Toddler Activity: Flyswatter Painting

We love process art! With spring here, as well as the bugs, we had to find a creative way to make a unique piece of art. This time, with a flyswatter and a hyper toddler!

Mila has a love hate with bugs. On one hand, she’s afraid of most of them. Then, on the other, she likes butterflies and the ‘pretty’ bugs. She despises flies and gnats, but was pretty impressed last year when she was introduced to the flyswatter. It’s like she’s on fly patrol whenever she sees one.

To get her creative and being active (which she loves), I thought this activity would be fun for her!

Not only is it fun for Mila to paint and have fun with it, the texture the flyswatter made was amazing to me. It turned out to be a great project.

Here’s what you’ll need:

  • Canvas or paper
  • Flyswatter
  • ‘Bugs’ (aka paint)

I love activities that have an easy set up. It works for Mila’s patience level and if I just need a quick activity, it’s so nice. This one was just like that.

The only real planning we did was picking out paint colors. Mila, of course, went for her normal colors: pink, blue, and purple. We had everything else already on hand, but you can find all of these materials almost anywhere.

Then, I just poured little dots of paint all over the canvas. I told Mila to pretend they were bugs and to smack them!

She had so much fun hitting all the different bugs. If I do this activity again, I’ll have her hit the certain colors to practice color matching. It would be fun seeing if she or any toddler would try their best not to hit any other colors too.

The patter the lines on the flyswatter made were perfect. When she asked for more bugs, the layered look was so cute. Somehow, the paints didn’t all muddle together and you could see all the different colors. I was worried they’d just become a huge purple blob!

I think this pattern would end up making great homemade wrapping paper too!

Mila had a ton of fun hitting the canvas and we ended up doing the same activity on a big wood board too.

I hope to finish her painting off with writing a quote on it in the near future. I love to combine her artwork with encouraging words! It just makes for a fun team project that I know we’ll enjoy for years to come.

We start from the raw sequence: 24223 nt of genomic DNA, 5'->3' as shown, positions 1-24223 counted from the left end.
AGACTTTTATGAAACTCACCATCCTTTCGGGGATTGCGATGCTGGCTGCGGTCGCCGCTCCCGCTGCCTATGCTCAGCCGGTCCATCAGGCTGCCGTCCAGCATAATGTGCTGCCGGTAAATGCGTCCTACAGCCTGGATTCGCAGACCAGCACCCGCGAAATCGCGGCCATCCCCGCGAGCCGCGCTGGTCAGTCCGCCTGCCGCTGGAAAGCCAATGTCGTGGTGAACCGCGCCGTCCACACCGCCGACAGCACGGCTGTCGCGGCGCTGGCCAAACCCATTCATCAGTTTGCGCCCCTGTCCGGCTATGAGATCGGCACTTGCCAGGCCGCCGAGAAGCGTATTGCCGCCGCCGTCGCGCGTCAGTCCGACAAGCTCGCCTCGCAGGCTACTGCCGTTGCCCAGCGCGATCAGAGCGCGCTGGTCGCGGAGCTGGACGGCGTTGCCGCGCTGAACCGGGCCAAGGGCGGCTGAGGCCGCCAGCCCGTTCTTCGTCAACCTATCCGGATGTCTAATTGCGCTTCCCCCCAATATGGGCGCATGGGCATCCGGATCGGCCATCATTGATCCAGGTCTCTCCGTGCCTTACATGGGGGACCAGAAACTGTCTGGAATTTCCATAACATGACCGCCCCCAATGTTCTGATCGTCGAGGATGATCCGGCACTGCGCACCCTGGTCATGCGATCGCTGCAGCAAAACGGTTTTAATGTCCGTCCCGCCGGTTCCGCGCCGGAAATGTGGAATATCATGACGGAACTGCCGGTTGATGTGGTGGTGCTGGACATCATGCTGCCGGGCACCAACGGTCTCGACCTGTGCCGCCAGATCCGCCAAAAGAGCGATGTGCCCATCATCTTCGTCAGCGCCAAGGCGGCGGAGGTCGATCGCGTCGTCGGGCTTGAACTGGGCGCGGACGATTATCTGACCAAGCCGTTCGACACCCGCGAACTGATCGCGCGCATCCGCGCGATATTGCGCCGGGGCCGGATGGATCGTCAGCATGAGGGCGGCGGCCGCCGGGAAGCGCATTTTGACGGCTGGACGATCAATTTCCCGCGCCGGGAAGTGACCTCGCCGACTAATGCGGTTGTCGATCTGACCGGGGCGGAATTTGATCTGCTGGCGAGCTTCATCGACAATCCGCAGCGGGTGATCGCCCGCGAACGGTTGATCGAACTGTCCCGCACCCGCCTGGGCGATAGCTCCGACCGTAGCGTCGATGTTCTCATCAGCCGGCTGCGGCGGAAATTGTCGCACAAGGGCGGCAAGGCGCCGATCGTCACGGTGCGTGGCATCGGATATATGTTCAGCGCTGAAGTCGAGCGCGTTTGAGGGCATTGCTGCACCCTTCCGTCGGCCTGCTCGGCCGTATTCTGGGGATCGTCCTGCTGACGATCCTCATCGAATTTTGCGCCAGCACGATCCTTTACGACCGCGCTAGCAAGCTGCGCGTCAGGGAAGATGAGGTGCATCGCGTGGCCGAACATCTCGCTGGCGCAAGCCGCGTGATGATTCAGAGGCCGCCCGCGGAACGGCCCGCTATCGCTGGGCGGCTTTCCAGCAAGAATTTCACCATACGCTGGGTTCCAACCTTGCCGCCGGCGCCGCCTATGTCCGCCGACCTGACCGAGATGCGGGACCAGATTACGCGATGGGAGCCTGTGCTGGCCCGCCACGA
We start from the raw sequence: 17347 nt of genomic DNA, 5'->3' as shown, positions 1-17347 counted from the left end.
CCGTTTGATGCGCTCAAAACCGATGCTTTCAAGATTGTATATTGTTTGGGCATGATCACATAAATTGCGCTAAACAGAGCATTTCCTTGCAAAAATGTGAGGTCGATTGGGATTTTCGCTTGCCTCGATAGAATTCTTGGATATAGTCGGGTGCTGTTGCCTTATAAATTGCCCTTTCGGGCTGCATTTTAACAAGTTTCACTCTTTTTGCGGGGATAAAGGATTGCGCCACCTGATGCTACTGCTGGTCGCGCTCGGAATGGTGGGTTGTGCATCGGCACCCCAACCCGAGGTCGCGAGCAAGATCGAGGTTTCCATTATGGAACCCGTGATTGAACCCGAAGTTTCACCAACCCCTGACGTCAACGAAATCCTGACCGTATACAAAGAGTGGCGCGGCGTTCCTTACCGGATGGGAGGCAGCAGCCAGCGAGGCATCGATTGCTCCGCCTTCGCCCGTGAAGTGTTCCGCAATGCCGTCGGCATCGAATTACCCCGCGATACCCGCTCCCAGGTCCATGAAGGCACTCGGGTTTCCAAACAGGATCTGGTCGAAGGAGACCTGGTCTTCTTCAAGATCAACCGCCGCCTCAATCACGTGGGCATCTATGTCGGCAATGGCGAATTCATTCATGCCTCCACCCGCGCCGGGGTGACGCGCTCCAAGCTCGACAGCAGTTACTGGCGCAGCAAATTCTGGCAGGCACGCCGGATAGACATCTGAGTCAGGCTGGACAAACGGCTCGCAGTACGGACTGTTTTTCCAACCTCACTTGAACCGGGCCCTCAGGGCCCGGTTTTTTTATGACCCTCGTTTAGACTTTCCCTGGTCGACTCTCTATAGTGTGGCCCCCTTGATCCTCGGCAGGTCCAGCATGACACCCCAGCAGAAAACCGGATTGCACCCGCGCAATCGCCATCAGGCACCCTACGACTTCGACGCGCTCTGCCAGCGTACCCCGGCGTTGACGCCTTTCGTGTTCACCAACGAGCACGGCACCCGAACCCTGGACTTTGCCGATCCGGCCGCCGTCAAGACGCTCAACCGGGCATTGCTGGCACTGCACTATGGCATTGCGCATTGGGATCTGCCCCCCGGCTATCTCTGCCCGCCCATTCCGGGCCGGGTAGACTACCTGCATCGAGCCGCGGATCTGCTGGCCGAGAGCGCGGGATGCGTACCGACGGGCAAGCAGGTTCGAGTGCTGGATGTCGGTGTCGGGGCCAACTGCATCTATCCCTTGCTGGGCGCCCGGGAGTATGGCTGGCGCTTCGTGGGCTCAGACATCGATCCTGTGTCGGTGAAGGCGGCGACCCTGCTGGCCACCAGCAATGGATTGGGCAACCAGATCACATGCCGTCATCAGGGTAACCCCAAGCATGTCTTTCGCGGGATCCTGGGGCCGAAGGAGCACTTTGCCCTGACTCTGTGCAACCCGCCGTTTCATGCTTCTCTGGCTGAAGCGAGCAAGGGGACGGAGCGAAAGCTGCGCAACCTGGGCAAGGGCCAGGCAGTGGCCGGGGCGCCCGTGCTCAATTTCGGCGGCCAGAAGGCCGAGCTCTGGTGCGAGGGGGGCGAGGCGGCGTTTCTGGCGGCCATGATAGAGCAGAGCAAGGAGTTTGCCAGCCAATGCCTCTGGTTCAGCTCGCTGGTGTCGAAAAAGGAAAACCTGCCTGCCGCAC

Let me know in the comments if you like bugs or if you’re on Mila’s side of the flyswatter.

Check out how some other moms incorporated bugs and insects in their learning.

Motherhood freed me.

Last month, I saw a post by Avery’s Garden asking for submissions of creative grief. The prompt was, “What does motherhood look like to you?”

For me, motherhood has been complicated and full of ups and downs.

In the beginning, I was stripped away from physically mothering Jensen. I will never be able to fully explain that pain and how it will always linger. I’ve tried hundreds of time, but there are no words.

As the months and years have went past, my motherhood has evolved.

I have Mila and we remember Jensen each day. With the two of them, I parent and honor them so different. I’ve changed the way I look at my motherhood too.

Here’s how I see my motherhood this year…

Through the grief and nakedness
of losing the biggest part of me,
planted a seed.

Out of that pain and emptiness
came all the growth and beauty.
Motherhood freed me.

I’m definitely not an artist, but I enjoyed painting and creating. When I look at this piece, I think of how far I’ve come and how much love I give every day.

Motherhood isn’t a pretty thing. It’s hard and is never perfect. Somehow through it all, it’s freed me.

I couldn’t imagine a life without them. Everyday I’m glad they chose me to be their mom.

Toddler Activity: St. Patrick’s Day ‘Clover’ Painting

Ever wonder how you can combine listening and creativity? This St. Patrick’s Day activity does it.